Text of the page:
Healthy and elderly? Genes for cognitive function matter more than those for longevity

| | June 16, 2016
This article or excerpt is included in the GLP’s daily curated selection of ideologically diverse news, opinion and analysis of biotechnology innovation.

The GLP aggregated and excerpted this blog/article to reflect the diversity of news, opinion and analysis.

Most studies about disease focus on people who are sick, but researchers are starting to find the flip side to that strategy attractive — studying people who have whatever changes are responsible for disease but somehow don’t get sick. Could they provide clues about how they’re able to overcome their biological condition and remain healthy despite being dealt a bad biological hand?

That’s the question that Dr. Eric Topol, director of the Scripps Translational Science Institute, wanted to investigate for healthy aging. For their study, Topol and his team enrolled a group of these people they called the Wellderly: those older than 80 years with no chronic diseases and who did not take any medications for chronic illnesses.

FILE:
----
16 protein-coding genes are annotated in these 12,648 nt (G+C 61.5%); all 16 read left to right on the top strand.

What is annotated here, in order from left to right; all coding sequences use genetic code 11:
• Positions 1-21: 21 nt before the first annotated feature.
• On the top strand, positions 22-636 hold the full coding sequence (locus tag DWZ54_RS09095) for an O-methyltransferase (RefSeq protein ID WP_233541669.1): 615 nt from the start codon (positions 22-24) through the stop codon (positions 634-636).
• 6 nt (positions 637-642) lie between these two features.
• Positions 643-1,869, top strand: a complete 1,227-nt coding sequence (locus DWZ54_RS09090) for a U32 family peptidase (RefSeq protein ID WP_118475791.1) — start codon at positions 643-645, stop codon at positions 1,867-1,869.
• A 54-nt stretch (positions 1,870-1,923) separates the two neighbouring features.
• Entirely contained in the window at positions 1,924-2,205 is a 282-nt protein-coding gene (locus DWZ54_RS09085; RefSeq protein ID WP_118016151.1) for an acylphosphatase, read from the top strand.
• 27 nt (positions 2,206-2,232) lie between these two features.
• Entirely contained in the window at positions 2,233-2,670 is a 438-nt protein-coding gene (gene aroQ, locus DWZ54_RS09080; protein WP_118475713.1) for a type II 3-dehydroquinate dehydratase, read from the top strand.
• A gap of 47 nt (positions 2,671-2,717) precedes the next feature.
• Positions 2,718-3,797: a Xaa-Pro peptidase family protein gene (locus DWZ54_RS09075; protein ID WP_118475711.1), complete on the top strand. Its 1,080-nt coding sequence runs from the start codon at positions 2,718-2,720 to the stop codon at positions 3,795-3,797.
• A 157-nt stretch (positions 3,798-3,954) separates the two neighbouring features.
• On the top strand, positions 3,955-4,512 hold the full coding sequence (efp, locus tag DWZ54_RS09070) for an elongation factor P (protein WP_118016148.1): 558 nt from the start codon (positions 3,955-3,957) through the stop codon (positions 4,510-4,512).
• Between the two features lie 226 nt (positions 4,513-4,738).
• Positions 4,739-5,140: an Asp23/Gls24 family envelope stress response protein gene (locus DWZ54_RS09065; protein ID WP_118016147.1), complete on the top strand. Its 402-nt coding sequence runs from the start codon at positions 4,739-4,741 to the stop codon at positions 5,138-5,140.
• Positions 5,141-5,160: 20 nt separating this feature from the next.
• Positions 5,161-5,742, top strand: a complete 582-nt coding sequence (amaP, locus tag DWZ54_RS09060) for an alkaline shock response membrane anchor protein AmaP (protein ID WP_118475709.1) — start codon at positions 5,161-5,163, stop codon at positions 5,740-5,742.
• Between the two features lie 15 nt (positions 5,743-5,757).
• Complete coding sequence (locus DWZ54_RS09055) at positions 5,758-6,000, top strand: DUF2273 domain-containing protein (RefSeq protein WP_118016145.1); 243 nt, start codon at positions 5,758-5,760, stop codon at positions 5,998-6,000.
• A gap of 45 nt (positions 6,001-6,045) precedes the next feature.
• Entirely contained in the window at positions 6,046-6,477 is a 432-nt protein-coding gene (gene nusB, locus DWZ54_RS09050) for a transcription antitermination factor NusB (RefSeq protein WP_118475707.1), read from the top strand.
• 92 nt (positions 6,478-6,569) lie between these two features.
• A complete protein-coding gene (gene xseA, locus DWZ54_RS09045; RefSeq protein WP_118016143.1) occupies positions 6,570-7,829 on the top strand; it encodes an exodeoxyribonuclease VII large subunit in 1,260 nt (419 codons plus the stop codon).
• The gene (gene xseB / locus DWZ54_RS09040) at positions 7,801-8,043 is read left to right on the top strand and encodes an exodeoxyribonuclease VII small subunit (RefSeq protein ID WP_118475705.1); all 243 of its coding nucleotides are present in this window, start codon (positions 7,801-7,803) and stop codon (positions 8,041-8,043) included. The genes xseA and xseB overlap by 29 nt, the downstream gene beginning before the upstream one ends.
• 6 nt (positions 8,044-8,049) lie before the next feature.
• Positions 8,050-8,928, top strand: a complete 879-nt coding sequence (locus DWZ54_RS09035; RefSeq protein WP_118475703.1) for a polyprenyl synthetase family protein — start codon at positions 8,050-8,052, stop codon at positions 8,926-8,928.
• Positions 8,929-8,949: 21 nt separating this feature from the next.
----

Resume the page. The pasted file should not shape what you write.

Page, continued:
To their surprise, Topol’s group reports that it wasn’t genes associated with long life that set the Wellderly apart. In fact, there was little correlation between the genes that had already been identified as contributors to longevity and the genes that distinguish the Wellderly, who live long but are also relatively free of disease.

Read full, original post: These Are the Genes Behind Healthy Aging

Share via
News on human & agricultural genetics and biotechnology delivered to your inbox.
Optional. Mail on special occasions.
Send this to a friend